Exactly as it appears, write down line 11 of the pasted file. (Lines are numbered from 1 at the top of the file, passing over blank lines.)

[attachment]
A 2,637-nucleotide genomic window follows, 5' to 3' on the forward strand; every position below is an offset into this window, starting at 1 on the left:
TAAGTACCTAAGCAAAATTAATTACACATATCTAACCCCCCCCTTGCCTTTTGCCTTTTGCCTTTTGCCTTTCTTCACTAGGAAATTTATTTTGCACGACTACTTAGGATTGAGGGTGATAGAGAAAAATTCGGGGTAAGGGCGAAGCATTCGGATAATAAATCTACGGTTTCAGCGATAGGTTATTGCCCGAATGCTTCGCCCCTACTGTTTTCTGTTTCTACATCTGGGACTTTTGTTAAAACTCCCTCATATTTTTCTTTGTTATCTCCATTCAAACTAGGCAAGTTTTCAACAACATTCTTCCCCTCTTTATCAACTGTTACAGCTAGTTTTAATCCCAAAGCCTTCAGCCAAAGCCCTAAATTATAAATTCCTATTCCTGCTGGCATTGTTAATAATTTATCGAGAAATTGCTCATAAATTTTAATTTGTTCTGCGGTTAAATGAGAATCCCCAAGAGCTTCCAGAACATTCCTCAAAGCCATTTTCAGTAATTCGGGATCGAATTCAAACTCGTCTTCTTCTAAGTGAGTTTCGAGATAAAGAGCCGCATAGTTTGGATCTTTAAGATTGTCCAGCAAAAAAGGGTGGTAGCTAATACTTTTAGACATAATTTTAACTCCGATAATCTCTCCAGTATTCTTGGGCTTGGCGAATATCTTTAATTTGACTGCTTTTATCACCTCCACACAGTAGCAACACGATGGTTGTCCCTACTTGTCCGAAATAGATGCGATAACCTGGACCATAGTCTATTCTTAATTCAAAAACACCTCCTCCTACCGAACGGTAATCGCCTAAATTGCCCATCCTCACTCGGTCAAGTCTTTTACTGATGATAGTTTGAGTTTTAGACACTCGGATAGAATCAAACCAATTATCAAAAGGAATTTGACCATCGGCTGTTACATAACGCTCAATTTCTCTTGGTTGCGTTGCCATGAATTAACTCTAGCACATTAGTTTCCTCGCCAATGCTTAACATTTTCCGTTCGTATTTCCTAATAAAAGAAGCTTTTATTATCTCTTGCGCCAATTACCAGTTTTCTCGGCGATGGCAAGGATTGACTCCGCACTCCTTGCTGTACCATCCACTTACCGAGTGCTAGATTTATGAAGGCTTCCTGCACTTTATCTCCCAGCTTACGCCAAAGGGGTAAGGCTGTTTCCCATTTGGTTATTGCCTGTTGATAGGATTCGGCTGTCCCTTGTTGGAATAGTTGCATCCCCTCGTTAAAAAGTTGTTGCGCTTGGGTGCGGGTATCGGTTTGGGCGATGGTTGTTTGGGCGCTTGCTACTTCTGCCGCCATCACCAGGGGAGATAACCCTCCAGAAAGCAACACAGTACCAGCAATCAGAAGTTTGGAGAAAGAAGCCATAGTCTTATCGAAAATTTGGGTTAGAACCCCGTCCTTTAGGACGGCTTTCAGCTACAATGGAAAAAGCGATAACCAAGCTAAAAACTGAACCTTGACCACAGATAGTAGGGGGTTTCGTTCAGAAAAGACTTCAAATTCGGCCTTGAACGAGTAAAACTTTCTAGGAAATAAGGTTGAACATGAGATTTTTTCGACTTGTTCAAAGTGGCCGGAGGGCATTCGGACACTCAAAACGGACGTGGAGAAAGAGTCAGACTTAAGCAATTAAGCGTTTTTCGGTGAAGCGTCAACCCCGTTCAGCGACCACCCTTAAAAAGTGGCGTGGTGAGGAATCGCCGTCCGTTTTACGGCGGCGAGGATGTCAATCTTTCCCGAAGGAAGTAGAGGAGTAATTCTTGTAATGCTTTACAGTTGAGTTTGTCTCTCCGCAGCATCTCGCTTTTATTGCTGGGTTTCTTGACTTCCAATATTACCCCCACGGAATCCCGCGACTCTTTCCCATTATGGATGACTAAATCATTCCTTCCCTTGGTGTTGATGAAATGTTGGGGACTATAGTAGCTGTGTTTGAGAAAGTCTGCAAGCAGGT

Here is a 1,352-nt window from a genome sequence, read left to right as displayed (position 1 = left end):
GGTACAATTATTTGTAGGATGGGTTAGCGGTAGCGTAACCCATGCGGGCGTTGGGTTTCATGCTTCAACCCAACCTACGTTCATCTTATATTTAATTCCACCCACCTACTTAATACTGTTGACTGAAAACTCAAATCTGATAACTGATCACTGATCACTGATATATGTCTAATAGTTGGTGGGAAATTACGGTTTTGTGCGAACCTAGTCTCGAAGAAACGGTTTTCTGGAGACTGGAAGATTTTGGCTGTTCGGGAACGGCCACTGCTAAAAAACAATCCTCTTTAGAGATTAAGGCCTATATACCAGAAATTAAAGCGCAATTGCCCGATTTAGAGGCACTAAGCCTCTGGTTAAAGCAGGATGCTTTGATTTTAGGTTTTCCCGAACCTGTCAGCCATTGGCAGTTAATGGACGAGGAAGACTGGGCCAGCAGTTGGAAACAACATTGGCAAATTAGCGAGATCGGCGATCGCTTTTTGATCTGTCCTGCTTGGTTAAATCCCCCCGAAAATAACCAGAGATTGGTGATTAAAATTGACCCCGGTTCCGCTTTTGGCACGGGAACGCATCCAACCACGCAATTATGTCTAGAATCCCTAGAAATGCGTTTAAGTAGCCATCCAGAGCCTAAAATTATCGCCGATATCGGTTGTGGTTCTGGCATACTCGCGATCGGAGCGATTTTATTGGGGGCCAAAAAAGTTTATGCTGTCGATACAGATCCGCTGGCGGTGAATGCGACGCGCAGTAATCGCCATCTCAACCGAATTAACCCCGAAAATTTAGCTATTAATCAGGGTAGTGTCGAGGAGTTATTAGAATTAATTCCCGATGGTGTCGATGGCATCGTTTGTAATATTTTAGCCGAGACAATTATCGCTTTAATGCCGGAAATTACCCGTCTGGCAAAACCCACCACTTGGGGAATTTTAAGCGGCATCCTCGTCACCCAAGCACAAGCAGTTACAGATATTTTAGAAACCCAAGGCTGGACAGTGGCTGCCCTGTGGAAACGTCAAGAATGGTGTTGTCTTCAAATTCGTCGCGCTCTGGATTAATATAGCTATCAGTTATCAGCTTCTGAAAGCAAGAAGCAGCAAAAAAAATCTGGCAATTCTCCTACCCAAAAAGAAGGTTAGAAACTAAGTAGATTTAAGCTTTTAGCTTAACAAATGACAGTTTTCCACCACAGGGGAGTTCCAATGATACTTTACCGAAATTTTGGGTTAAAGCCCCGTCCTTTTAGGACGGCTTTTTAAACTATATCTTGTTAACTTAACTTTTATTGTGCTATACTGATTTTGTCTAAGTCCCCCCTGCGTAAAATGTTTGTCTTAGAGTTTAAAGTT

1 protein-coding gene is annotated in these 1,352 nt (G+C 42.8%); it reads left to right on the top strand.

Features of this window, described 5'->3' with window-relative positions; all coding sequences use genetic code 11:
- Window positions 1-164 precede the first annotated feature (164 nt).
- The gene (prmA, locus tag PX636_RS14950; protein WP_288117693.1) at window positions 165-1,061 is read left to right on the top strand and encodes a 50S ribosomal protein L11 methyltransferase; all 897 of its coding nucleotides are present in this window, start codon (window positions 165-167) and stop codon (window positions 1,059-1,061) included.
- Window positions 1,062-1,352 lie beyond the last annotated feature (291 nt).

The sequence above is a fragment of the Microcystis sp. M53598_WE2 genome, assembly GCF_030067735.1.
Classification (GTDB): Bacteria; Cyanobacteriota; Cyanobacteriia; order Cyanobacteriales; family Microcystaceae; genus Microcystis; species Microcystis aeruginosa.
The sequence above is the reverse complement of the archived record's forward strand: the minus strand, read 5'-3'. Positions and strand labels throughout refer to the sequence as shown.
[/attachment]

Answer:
Classification (GTDB): Bacteria; Cyanobacteriota; Cyanobacteriia; order Cyanobacteriales; family Microcystaceae; genus Microcystis; species Microcystis aeruginosa.